Horses and mules of the Grand Canyon are kicking off the National Park Service Centennial. Last month, they made their first 2016 appearance by trotting through the Parade of Roses in Pasadena, California.
“Our participation at the Tournament of Roses Parade televised our history and continued use of horses and pack animals to accomplish our daily duties in the National Park Service,” said Shannon Miller, program manager for the Grand Canyon South Rim Horse Patrol. “Without these animals, we would have a difficult task to access more remote areas that need to be protected, monitored and maintained for the enjoyment of our visitors.”
Park Ranger Miller was asked to participate in the Tournament of Roses Parade almost a year ago. “I was extremely excited for Grand Canyon National Park as well as the National Park Service to be honored at the parade,” said Miller, whose regular duties include law enforcement, structural fire engineer, emergency medical technician and technical search and rescue.
“We had been prepping these horses for months,” added Jill Staurowsky, volunteer for the Grand Canyon South Rim Horse Patrol. “We conducted sensitivity training with loud noises, being around people and other animals. The horses are awesome; they know their job, and they do it very well. Their jobs are really being around people; they do both front country and back country work.”
Grand Canyon sent five rangers, three horses and six mules to join the NPS equestrian unit to the New Year’s Day Tournament of Roses Parade. Grand Canyon National Park Superintendent Dave Uberuaga also participated in the parade, riding in a stagecoach with Yellowstone National Park Superintendent Dan Wenk.
The Grand Canyon South Rim Horse Patrol participates in special events throughout Northern Arizona including Grand Canyon National Park and Pipe Spring National Monument events, and the Tusayan 4th of July Parade.
“We would be happy to explore participation in other events,” Miller revealed. “This program is not government funded. We have to find grants and donations to keep this program alive. Grand Canyon Association has been generous in years past to help the program as well as a one-time donation from Toyota in 2008.”
Vanessa Ceja-Cervantes of the Grand Canyon National Park predicts that Centennial events and publicity such as the parade will increase visitation. “[In] 2015 we saw a 16.5 percent increase in park visitation.” According to National Park Service (NPS), in 2014, Grand Canyon National Park at 4,756,771 visitors ranked 10th most visited place in the National Park System, higher than Yosemite or Yellowstone.
Ceja-Cervantes, Centennial community outreach assistant, was just leaving to promote the NPS Centennial “Find Your Park” at the College Football Playoff National Championship Game in Phoenix last month during this QCBN interview. She and others from national parks across Arizona staffed a booth at the game to create awareness for the Centennial. The NPS office in Camp Verde coordinated the volunteers for the booth and similar events.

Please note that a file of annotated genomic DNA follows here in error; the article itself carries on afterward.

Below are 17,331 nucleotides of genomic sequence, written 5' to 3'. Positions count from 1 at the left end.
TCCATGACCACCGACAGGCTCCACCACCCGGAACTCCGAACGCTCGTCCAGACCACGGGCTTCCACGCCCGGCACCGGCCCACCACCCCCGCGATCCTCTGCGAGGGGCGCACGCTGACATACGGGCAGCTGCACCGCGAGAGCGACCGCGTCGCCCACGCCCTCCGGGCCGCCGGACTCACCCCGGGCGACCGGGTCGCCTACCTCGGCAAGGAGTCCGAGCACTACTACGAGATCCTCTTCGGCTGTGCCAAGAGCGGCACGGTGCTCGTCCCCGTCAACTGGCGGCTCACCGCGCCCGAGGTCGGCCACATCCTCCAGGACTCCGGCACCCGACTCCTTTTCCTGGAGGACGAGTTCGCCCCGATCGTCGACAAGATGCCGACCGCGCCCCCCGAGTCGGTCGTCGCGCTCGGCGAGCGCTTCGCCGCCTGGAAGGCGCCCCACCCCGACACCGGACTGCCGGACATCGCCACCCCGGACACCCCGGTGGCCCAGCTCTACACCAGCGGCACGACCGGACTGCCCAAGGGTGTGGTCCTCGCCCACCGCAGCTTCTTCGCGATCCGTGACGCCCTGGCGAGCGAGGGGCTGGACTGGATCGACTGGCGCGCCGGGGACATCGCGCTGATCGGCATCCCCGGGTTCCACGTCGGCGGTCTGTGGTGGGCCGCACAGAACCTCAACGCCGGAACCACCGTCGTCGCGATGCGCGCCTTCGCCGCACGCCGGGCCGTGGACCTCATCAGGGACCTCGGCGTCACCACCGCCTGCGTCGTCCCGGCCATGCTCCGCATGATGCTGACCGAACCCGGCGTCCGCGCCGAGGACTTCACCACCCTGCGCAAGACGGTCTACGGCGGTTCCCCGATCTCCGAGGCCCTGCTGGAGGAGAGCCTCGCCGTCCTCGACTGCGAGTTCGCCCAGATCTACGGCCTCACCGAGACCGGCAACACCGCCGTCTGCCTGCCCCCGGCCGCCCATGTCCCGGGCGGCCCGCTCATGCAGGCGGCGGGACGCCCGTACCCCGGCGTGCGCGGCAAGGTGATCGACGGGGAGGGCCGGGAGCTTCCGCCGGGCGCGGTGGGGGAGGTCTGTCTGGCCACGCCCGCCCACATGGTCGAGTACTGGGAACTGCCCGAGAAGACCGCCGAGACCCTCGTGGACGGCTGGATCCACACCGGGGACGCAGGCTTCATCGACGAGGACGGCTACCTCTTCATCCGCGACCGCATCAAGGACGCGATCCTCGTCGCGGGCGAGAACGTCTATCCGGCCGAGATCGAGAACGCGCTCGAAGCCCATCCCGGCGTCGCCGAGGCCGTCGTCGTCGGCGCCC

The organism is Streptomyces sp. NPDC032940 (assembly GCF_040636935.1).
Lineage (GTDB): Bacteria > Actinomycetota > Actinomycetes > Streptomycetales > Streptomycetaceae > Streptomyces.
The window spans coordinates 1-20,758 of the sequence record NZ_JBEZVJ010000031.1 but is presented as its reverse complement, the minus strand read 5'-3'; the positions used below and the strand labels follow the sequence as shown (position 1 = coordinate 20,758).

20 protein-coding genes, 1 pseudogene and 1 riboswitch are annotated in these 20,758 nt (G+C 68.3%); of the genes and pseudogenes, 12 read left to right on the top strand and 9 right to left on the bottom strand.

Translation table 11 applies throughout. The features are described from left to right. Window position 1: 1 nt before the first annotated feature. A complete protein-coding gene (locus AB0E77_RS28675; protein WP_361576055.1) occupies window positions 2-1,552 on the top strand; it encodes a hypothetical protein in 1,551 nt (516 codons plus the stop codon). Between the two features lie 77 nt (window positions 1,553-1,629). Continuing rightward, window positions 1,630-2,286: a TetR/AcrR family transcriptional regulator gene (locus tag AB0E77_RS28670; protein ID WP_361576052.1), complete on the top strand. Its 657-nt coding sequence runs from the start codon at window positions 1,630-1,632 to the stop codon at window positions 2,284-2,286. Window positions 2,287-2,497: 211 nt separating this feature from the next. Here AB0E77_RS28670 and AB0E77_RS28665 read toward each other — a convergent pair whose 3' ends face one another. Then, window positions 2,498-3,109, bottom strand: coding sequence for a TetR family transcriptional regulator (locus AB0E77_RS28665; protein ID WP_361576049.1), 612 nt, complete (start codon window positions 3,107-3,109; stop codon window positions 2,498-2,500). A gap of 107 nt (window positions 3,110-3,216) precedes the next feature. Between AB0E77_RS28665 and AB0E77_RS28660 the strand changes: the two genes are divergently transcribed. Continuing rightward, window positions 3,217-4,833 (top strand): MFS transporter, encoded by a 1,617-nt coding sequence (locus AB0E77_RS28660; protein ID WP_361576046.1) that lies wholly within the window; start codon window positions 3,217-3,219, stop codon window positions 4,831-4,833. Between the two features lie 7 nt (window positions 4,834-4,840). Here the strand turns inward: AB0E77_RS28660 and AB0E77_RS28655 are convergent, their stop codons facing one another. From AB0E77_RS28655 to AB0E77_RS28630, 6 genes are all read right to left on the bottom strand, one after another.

Ceja-Cervantes works with Grand Canyon partners such as Xanterra Parks & Resorts, Delaware North, Grand Canyon Association and others including the local Chamber of Commerce, the Grand Canyon Historical Society and the Grand Canyon School District, one of the few school districts located in a national park.
Inspired by the 100th birthday, locally owned Bright Angel Bicycles created BikeYourPark.org to facilitate better biking experiences in American national parks. “The website should be a great help to potential visitors looking to bike in the national parks in the years to come,” said Wes Neal, owner of Bright Angel Bicycles located at the South Rim inside Grand Canyon National Park.
REI, a multi-million dollar partner with the National Park Foundation, kicked off the centennial by unveiling a crowdsourced app, called the REI Co-op Guide to the National Parks or REI National Park Guide & Maps on Android.
“This centennial, we should take full advantage of the freedom we have to explore our nation’s most inspiring natural, cultural and historical places,” said Jerry Stritzke, REI president and CEO in a press release. “REI members are an incredible, ready-made network of guides and advocates. Together, we can better protect and promote broader enjoyment of these amazing national assets for the next 100 years. I hope our members will share their passion by inviting new people to experience the parks in new ways.”
As the organization celebrates its 100th anniversary, Northern Arizona national parks will participate by creating close-to-home recreational and cultural opportunities for locals, as well as spreading the word to draw visitors from outside the area (See related story).
National Parks Centennial Events in Northern Arizona
Grand Canyon National Park, Desert View Cultural Demonstrators All Year
Desert View Cultural Demonstrators will provide park residents and visitors the opportunity to interact with members of Grand Canyon National Park’s 11 traditionally associated tribes and for these artisans to share their story and traditional crafts.
Grand Canyon National Park-Mather Point Amphitheater, Kaibab-Paiute Dark Skies Program Feb. 26
Recognized as the world’s first Dark Sky Nation by the International Dark Sky Association, the Kaibab Band of Paiute Indians hopes to bring awareness of light pollution and the importance of preserving dark skies for future generations by sharing traditional stories.